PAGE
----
Corporate restructuring is the concept of reorganizing a company’s internal structure for the sake of some purpose, such as greater profit or greater organizational control and efficiency. The internal structure which is modified in corporate restructuring could include the structure of the company in terms of ownership, as the actual ownership of the company might shift between different individuals to greater or lesser extents, or it could include the legal nature of the company.
For example, corporate restructuring might actually cover the shift from a partnership to a corporation, or vice versa. Corporate restructuring might also cover the shift from a partnership to a limited liability partnership.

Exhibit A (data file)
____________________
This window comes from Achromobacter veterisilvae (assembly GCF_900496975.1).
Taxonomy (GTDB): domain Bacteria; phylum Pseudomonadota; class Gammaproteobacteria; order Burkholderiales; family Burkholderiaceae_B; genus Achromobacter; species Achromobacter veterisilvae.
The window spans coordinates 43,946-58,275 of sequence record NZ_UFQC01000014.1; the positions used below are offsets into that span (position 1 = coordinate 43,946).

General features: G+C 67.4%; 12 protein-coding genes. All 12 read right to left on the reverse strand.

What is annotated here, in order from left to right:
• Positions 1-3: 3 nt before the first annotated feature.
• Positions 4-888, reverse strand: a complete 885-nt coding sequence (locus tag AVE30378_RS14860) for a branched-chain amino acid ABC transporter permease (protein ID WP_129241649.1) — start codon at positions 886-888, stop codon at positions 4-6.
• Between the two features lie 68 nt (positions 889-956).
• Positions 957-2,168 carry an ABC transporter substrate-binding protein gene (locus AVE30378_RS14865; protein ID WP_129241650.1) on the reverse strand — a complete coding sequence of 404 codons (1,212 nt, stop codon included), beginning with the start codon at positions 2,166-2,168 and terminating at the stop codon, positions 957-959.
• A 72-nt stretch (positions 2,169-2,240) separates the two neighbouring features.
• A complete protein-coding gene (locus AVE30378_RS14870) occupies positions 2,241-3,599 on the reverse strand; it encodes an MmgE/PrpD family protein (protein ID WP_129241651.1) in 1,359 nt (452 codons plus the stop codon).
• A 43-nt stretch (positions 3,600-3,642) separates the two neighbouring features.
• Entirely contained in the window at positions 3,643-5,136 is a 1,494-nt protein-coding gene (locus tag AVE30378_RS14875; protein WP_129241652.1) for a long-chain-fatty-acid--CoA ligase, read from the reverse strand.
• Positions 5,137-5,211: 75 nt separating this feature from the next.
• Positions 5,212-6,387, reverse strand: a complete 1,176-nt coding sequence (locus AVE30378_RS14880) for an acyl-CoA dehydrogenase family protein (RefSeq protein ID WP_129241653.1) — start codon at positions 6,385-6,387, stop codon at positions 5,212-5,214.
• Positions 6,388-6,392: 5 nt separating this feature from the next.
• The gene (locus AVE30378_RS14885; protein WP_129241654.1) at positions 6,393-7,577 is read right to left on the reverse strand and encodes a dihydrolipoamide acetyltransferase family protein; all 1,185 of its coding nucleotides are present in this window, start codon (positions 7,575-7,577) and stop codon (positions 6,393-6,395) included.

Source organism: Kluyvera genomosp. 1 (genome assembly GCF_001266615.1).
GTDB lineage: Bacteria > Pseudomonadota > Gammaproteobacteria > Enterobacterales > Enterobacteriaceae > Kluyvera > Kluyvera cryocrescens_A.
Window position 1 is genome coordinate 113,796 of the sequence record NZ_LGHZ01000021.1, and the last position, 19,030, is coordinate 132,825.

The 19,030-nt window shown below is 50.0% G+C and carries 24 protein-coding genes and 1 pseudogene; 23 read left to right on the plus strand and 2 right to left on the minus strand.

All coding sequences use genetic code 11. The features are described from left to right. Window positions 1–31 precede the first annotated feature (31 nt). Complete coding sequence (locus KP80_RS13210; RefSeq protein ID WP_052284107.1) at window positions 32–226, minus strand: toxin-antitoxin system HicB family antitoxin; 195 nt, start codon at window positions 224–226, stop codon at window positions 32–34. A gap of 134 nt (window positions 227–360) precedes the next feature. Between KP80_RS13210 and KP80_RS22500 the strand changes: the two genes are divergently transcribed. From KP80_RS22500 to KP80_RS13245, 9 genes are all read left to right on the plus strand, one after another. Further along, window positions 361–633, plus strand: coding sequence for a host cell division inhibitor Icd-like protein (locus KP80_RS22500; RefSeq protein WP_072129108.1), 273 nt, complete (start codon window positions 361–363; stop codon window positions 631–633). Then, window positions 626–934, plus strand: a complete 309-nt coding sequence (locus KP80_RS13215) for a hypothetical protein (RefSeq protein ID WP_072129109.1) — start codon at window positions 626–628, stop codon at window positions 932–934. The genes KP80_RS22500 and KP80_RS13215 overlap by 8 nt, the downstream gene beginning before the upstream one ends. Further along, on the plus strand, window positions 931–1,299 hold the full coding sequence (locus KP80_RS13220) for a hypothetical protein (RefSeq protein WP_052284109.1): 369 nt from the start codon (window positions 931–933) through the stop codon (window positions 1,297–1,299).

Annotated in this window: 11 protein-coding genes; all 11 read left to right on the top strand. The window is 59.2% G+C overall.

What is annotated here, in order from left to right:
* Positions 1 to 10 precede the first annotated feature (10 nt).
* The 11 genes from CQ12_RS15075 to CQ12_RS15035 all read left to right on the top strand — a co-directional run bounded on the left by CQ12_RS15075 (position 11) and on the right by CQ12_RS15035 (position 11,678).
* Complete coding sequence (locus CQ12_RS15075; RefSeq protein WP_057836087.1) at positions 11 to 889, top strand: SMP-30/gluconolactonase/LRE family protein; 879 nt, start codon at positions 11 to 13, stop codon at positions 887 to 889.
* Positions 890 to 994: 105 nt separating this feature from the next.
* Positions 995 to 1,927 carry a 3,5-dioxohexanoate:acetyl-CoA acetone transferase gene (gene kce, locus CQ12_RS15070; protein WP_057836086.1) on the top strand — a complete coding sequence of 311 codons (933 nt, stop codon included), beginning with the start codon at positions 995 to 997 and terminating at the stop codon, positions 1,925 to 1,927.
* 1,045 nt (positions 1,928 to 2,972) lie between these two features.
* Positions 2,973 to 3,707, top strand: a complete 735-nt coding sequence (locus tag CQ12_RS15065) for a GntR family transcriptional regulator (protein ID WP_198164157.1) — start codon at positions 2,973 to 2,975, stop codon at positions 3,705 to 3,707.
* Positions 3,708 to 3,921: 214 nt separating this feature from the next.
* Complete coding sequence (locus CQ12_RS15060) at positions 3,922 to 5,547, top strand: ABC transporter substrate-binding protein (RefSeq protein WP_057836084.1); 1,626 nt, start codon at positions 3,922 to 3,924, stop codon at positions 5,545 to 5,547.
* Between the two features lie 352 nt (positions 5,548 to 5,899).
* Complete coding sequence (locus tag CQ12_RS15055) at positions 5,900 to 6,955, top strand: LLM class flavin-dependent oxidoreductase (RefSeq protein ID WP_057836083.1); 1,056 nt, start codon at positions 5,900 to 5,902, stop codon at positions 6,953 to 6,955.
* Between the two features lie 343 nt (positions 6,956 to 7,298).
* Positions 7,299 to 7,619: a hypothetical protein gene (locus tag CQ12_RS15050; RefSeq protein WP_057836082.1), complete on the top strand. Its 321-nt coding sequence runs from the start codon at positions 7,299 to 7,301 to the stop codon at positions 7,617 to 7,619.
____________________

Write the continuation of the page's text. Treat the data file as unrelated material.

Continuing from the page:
Corporate restructuring, as mentioned above, might be performed by a company at any given time for the sake of a particular goal, but it might also be necessitated by other factors, such as a merger or demerger, or a buyout. Bankruptcy is also a common source of the need for corporate restructuring, as a company will likely have to perform corporate restructuring in order to make sure that it can best pay off its debts.
Corporate restructuring might sometimes involve modification of corporate identity, but not always. Corporate identity is the term most commonly assigned to a company’s branding and logo and similar elements of a company.
Corporate identity exists to allow consumers outside of the company to easily and quickly identify that company. Sometimes, corporate restructuring might require a shift of corporate identity, such as when the name of the company changes as a result. But oftentimes, a company will choose to retain the same corporate identity even after corporate restructuring.